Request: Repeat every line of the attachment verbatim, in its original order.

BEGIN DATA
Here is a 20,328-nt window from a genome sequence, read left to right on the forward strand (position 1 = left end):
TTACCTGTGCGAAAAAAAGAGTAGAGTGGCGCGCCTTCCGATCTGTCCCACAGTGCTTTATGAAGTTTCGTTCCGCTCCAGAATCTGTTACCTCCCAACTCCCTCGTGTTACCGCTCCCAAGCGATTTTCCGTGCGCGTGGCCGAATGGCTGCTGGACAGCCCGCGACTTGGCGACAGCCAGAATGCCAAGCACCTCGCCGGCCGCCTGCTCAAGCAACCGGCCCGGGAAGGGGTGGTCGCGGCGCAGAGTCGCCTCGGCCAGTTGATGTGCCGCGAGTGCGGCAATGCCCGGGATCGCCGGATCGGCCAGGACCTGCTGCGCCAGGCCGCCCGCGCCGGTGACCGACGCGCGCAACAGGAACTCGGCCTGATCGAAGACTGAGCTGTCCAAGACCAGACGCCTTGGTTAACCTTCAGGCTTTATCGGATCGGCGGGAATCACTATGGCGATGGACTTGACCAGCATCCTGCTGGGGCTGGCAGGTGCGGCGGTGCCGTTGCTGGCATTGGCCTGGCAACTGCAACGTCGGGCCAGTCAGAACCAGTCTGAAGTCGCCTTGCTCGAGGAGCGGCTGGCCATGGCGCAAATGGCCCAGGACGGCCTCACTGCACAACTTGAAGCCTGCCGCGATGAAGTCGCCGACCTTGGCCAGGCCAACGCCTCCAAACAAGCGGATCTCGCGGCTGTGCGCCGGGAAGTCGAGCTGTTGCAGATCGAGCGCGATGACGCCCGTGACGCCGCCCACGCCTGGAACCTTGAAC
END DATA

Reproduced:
Here is a 20,328-nt window from a genome sequence, read left to right on the forward strand (position 1 = left end):
TTACCTGTGCGAAAAAAAGAGTAGAGTGGCGCGCCTTCCGATCTGTCCCACAGTGCTTTATGAAGTTTCGTTCCGCTCCAGAATCTGTTACCTCCCAACTCCCTCGTGTTACCGCTCCCAAGCGATTTTCCGTGCGCGTGGCCGAATGGCTGCTGGACAGCCCGCGACTTGGCGACAGCCAGAATGCCAAGCACCTCGCCGGCCGCCTGCTCAAGCAACCGGCCCGGGAAGGGGTGGTCGCGGCGCAGAGTCGCCTCGGCCAGTTGATGTGCCGCGAGTGCGGCAATGCCCGGGATCGCCGGATCGGCCAGGACCTGCTGCGCCAGGCCGCCCGCGCCGGTGACCGACGCGCGCAACAGGAACTCGGCCTGATCGAAGACTGAGCTGTCCAAGACCAGACGCCTTGGTTAACCTTCAGGCTTTATCGGATCGGCGGGAATCACTATGGCGATGGACTTGACCAGCATCCTGCTGGGGCTGGCAGGTGCGGCGGTGCCGTTGCTGGCATTGGCCTGGCAACTGCAACGTCGGGCCAGTCAGAACCAGTCTGAAGTCGCCTTGCTCGAGGAGCGGCTGGCCATGGCGCAAATGGCCCAGGACGGCCTCACTGCACAACTTGAAGCCTGCCGCGATGAAGTCGCCGACCTTGGCCAGGCCAACGCCTCCAAACAAGCGGATCTCGCGGCTGTGCGCCGGGAAGTCGAGCTGTTGCAGATCGAGCGCGATGACGCCCGTGACGCCGCCCACGCCTGGAACCTTGAAC